The Top 5 Things to Listen for in the First GOP Debate
From targeting Donald Trump to tough talk about Vladimir Putin, here's what you can expect the 10 Republican candidates to say.
Pundits and political professionals were glued to their television sets Tuesday night while they waited for the results of a crucial new set of polling data. The numbers didn’t show how Hillary Clinton matched up against various Republican contenders, however, or which party was more likely to control Congress. Instead, the polls revealed something that was seemingly far more prosaic: which 10 Republican presidential candidates would take the stage Thursday for the first GOP primary debate.
That so much anticipation surrounded the debate’s lineup highlights the unprecedented nature of the 2016 elections, where an eye-opening 17 Republicans are seeking their party’s presidential nomination. The candidates include an array of sitting senators and governors, several of whom have left office, an ordained minister, and a retired neurosurgeon. There’s also a self-effacing businessman and former TV personality known for his, uh, nuanced analysis of current events.
Fox News, which is hosting the first presidential debate, said that the 10 candidates who made the cut, based on their current polling average, were that soft-spoken businessman, Donald Trump; former Florida Gov. Jeb Bush; Wisconsin Gov. Scott Walker; former Arkansas Gov. Mike Huckabee; retired neurosurgeon Ben Carson; Texas Sen. Ted Cruz; Florida Sen. Marco Rubio; Kentucky Sen. Rand Paul; New Jersey Gov. Chris Christie; and Ohio Gov. John Kasich.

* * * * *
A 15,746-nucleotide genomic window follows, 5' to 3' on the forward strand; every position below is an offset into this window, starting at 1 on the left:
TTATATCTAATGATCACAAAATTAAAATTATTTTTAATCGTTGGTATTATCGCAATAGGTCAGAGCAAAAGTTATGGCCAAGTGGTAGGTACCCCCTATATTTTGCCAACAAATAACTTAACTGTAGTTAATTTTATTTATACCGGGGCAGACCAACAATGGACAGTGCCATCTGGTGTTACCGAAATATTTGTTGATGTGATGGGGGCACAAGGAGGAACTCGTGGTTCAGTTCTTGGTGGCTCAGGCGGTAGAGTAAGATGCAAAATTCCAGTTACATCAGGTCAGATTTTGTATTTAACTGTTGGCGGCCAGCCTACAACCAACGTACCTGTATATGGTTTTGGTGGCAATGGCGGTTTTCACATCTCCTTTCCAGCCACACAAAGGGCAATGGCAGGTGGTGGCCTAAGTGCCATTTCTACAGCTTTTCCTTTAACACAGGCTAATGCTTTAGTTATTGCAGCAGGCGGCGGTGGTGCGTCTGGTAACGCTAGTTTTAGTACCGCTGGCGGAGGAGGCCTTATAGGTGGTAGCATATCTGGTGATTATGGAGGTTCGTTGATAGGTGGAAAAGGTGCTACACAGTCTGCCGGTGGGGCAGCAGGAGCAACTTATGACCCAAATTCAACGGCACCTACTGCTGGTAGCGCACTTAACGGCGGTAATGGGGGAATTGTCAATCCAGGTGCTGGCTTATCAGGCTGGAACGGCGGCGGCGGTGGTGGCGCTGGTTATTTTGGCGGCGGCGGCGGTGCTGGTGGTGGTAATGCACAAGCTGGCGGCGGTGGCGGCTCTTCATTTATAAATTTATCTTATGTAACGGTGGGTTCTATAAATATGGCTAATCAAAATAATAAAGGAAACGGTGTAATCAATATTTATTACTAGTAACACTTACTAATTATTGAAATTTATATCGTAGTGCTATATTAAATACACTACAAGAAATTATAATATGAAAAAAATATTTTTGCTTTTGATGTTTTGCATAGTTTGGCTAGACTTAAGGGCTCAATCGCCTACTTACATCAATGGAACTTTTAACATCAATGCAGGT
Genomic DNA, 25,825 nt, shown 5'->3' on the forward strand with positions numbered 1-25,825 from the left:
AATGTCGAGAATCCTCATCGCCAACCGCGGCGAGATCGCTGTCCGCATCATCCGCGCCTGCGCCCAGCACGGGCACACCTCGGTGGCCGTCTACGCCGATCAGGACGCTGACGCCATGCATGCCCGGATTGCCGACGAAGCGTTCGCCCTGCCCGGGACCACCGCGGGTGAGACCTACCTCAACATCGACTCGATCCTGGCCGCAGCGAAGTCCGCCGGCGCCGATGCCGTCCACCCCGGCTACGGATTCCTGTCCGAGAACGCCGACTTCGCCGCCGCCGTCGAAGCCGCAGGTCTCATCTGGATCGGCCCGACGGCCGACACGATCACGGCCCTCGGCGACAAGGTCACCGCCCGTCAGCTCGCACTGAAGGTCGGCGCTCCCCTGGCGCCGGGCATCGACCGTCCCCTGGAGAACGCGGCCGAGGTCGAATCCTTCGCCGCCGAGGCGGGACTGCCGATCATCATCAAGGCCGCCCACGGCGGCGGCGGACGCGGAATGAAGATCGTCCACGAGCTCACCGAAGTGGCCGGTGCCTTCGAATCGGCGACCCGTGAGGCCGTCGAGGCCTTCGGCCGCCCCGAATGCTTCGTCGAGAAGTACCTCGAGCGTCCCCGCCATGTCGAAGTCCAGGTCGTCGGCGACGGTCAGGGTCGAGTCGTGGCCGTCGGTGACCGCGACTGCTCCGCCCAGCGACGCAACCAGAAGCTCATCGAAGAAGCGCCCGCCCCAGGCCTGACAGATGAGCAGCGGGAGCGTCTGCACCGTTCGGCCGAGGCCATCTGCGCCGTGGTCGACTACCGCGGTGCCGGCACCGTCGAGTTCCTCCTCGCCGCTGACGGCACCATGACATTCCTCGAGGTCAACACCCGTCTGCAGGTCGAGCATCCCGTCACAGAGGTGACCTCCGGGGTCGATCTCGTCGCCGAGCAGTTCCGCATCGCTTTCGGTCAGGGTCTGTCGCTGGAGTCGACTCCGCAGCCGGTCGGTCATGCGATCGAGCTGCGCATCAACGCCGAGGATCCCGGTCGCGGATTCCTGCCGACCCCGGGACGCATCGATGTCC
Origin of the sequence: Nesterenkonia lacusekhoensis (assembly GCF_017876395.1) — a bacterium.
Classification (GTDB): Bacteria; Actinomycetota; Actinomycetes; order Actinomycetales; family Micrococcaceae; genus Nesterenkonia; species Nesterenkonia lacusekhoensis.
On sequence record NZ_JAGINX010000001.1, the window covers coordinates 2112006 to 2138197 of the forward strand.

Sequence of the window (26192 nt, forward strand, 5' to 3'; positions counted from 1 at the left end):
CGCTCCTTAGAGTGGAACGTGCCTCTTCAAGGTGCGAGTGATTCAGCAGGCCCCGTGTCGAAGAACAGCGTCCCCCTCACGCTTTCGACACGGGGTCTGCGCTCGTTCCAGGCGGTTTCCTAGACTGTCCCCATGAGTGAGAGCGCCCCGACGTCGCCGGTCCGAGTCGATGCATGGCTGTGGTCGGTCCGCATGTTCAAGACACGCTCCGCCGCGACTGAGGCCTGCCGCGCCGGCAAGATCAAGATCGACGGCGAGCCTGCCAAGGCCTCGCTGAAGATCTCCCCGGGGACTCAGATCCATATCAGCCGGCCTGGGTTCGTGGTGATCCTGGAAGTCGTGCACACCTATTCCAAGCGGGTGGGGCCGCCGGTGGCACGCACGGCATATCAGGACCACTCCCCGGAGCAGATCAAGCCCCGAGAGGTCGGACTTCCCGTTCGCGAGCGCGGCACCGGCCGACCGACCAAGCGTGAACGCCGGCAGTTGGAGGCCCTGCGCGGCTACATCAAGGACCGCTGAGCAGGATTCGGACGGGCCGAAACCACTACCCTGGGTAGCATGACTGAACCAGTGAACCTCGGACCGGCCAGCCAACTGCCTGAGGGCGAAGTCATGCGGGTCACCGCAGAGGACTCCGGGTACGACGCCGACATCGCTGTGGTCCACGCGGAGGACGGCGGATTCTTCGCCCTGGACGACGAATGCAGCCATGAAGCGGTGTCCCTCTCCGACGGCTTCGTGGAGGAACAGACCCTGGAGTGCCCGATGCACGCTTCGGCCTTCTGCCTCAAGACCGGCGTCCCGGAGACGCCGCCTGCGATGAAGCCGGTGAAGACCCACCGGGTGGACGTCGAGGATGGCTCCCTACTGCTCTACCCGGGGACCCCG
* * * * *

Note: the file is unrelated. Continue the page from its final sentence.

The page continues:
The remaining seven contenders — which includes former Pennsylvania Sen. Rick Santorum and former Texas Gov. Rick Perry, both of whom also ran in 2012 — will take part in a separate warm-up debate Thursday that will take place four hours before the lucky 10 take the stage for the prime-time main event.
Regardless of which debate you tune in for, the Republicans are sure to trot out standard promises to repeal Obamacare, increase the size of the defense budget, and find new taxes to cut. But with the Islamic State holding onto parts of Syria and Iraq, Russia on the march in Eastern Europe, and the White House defending its controversial nuclear deal with Iran, foreign policy will play a far more prominent role than might have been expected even a year ago. Below is a guide to the top five things to listen for once the fireworks start flying during the debate.
Look for Bush, Rubio, and other candidates to denounce Trump over his incendiary comments on immigration and a host of other foreign-policy issues.
Trump has called for a massive wall on the U.S. border to keep out Mexican immigrants, who he describes as mostly rapists and drug dealers. And he has touted a “beautiful” plan to defeat Islamic State militants, but he claims he cannot divulge the details.
His rivals could try to push Trump to offer up more details to back up his sweeping promises to vanquish the Islamic State, defuse tensions with Russia, and gain the upper hand in trade talks with China and Japan.